Adult Basic Education (ABE)/General Education Development (GED)
At the Chicago Bee and Legler Library branches, Adult Basic Education (ABE), General Education Development (GED) Program, and Life Skills classes are offered. The ABE Program provides coursework to students who test below the GED level and need remedial/developmental reading, writing and math skills or who just simply want to learn to read and write. The GED Program prepares students to meet the (high school equivalency exam) and transition to postsecondary education or career training.
While the life skills classes are provided as a bridge to teaching students financial and health literacy, job readiness, and
Adult Basic Education (ABE)/General Education Development (GED)Levels
Basic Skills I Reading and Writing
Basic Skills Reading I introduces basic word recognition and word attack skills including pre-reading, sight words, phonics
Basic Skills I Math
Basic Skills Math I introduces basic arithmetic skills including the fundamental operations with whole numbers, decimals, fractions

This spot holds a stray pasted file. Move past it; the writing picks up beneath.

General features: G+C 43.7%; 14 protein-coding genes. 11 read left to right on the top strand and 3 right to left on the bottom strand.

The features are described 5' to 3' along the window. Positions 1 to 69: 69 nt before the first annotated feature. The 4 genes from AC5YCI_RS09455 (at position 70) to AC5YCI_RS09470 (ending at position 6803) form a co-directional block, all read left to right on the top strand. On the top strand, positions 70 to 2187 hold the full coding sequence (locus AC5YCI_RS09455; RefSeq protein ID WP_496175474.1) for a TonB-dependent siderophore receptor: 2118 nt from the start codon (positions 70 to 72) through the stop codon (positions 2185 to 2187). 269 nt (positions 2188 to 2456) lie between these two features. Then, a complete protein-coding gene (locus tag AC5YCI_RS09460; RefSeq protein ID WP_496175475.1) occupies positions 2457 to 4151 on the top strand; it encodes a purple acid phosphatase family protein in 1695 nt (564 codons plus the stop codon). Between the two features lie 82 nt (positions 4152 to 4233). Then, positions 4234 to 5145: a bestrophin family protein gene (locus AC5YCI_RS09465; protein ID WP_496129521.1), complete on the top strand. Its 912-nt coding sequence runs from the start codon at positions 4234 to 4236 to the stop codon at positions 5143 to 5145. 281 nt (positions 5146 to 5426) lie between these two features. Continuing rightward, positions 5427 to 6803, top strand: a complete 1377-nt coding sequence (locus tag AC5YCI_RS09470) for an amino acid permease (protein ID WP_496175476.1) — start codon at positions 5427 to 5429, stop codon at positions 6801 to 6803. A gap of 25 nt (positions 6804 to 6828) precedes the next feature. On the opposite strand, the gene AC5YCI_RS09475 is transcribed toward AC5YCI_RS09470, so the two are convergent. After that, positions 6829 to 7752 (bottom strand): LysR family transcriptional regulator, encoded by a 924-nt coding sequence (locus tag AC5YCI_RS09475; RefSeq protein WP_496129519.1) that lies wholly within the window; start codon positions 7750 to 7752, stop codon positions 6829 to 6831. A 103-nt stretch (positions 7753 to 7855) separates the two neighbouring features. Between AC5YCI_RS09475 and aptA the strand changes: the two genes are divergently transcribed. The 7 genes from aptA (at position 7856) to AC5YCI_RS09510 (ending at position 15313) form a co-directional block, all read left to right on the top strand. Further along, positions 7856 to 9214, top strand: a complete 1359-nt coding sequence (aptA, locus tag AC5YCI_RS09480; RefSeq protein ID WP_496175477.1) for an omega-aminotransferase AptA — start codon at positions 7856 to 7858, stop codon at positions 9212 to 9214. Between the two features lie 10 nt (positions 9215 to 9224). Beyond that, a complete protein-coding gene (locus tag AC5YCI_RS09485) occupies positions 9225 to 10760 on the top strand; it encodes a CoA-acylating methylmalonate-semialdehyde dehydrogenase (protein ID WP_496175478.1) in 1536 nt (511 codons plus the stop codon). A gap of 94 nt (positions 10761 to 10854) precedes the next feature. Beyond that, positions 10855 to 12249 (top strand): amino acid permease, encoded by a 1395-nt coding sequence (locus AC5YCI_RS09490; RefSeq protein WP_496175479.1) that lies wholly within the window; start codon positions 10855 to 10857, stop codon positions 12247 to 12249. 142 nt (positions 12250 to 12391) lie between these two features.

Basic Skills II Reading and Writing
Basic Skills Reading and Writing II reinforces all acquired skills in the Basic Skills I Reading and Writing course and introduces introductory elements of essay writing
Basic Skills II Math
Basic Skills Math II enhances all the skills acquired in the Basic Skills Math I course. It also introduces percents, ratio and proportion, and charts and graphs
Pre-GED Reading and Writing
Pre-GED reading and writing skills
Pre-GED reinforces and reviews skills learned in Basic Skills I and II. It introduces the fundamental operations with decimals, fractions and mixed numbers, verbal reasoning, and measurement systems.
The GED reading course prepares students to take the language arts–
The GED writing course prepares students to take the language arts–writing portion of the GED test. It provides understanding
The GED math course prepares students to take the math portion of the GED test. It will review numbers and operations, measurement and data analysis, algebra, and geometry, and filling in grids.